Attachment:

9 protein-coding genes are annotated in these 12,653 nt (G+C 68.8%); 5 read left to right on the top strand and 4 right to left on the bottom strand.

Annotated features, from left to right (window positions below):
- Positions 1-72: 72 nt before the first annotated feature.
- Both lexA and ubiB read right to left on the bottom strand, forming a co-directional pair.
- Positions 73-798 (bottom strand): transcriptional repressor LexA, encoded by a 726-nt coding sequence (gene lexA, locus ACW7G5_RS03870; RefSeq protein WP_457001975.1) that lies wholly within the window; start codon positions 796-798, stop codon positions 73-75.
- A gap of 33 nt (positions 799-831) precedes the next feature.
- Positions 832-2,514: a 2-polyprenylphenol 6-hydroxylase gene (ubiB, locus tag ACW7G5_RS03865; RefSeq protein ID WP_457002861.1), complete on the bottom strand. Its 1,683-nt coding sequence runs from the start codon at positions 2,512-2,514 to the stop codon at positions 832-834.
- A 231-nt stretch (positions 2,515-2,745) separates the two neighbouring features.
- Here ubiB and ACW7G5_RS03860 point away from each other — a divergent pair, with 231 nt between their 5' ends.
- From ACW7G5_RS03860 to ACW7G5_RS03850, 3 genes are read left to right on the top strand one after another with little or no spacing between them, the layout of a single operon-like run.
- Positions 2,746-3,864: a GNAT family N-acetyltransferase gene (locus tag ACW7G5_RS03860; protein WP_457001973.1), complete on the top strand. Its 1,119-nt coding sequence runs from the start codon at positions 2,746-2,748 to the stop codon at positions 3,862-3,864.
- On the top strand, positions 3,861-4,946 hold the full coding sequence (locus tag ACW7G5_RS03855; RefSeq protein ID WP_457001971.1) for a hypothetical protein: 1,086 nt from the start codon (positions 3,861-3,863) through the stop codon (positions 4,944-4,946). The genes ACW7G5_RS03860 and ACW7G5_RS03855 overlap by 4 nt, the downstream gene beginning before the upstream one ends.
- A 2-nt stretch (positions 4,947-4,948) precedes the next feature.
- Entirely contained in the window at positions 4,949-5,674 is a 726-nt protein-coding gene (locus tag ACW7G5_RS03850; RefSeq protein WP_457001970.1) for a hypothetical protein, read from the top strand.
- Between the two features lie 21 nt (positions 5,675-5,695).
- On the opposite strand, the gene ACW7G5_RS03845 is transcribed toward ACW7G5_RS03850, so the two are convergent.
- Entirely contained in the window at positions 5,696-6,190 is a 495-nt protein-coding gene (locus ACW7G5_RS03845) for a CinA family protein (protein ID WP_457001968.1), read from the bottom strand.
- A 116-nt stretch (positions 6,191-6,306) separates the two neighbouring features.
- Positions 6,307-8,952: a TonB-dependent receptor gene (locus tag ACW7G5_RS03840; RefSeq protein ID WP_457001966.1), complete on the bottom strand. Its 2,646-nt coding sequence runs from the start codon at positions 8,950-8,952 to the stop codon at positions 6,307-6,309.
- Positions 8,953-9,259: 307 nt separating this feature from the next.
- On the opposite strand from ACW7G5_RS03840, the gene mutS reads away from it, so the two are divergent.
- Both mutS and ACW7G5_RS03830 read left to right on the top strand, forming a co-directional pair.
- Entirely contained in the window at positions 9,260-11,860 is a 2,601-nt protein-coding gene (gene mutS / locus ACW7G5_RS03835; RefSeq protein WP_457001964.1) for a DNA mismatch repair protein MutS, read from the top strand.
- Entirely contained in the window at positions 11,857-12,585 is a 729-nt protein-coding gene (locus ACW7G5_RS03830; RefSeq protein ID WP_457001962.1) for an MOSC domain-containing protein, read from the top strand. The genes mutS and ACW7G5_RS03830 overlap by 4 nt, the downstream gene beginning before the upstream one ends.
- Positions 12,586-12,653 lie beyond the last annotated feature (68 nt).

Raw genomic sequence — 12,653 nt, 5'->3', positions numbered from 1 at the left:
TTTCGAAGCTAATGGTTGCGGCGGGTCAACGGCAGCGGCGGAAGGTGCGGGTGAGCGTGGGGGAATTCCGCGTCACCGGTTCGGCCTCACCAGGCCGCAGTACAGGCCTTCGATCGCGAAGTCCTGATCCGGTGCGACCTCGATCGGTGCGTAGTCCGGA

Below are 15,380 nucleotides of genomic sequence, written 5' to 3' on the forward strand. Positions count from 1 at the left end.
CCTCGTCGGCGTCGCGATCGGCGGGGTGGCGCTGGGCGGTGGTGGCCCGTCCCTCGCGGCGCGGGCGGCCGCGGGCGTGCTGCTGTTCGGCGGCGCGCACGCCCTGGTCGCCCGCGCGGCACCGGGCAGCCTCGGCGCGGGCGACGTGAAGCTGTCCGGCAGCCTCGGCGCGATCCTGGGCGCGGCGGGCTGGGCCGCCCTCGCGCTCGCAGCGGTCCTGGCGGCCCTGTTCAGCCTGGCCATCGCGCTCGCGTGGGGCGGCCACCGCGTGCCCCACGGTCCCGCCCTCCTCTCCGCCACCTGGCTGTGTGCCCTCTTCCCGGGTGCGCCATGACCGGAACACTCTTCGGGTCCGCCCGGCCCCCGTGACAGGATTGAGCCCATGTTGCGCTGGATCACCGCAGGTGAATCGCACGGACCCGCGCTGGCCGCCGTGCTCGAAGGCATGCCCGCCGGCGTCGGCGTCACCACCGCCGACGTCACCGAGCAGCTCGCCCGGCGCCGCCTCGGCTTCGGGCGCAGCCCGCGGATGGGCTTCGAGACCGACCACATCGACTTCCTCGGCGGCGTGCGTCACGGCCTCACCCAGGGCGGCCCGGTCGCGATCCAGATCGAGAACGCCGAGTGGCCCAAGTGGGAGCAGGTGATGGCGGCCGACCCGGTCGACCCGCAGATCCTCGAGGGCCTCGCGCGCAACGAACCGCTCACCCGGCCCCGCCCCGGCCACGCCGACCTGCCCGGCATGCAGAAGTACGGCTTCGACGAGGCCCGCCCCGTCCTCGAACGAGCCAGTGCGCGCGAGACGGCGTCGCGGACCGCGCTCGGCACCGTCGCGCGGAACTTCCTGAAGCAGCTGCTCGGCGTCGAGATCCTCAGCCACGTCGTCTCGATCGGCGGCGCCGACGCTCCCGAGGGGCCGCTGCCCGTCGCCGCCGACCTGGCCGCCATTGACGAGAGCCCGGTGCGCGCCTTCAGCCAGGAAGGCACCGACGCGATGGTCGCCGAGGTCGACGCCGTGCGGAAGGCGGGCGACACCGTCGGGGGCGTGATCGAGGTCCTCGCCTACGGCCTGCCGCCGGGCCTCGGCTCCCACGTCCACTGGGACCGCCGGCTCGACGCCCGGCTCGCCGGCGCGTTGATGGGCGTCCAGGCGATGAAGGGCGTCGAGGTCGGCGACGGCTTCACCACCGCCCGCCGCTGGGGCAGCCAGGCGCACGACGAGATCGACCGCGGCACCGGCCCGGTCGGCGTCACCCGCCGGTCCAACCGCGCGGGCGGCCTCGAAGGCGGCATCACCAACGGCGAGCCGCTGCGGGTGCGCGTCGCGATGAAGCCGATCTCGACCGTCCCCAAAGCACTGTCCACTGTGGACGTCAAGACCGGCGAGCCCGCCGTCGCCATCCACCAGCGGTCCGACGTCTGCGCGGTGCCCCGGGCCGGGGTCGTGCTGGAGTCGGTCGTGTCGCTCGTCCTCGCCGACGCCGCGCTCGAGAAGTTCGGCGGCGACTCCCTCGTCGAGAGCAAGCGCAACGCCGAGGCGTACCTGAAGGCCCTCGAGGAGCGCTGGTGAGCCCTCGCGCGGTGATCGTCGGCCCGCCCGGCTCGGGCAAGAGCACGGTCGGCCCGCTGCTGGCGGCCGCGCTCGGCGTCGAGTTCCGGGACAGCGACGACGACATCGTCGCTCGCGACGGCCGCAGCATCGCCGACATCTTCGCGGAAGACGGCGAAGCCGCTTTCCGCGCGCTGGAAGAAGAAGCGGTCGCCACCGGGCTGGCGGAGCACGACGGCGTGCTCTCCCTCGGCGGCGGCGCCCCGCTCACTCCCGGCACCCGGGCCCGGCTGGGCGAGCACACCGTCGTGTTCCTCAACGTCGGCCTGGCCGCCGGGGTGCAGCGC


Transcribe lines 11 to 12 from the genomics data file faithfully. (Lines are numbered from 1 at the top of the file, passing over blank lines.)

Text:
- Positions 2,746-3,864: a GNAT family N-acetyltransferase gene (locus tag ACW7G5_RS03860; protein WP_457001973.1), complete on the top strand. Its 1,119-nt coding sequence runs from the start codon at positions 2,746-2,748 to the stop codon at positions 3,862-3,864.
- On the top strand, positions 3,861-4,946 hold the full coding sequence (locus tag ACW7G5_RS03855; RefSeq protein ID WP_457001971.1) for a hypothetical protein: 1,086 nt from the start codon (positions 3,861-3,863) through the stop codon (positions 4,944-4,946). The genes ACW7G5_RS03860 and ACW7G5_RS03855 overlap by 4 nt, the downstream gene beginning before the upstream one ends.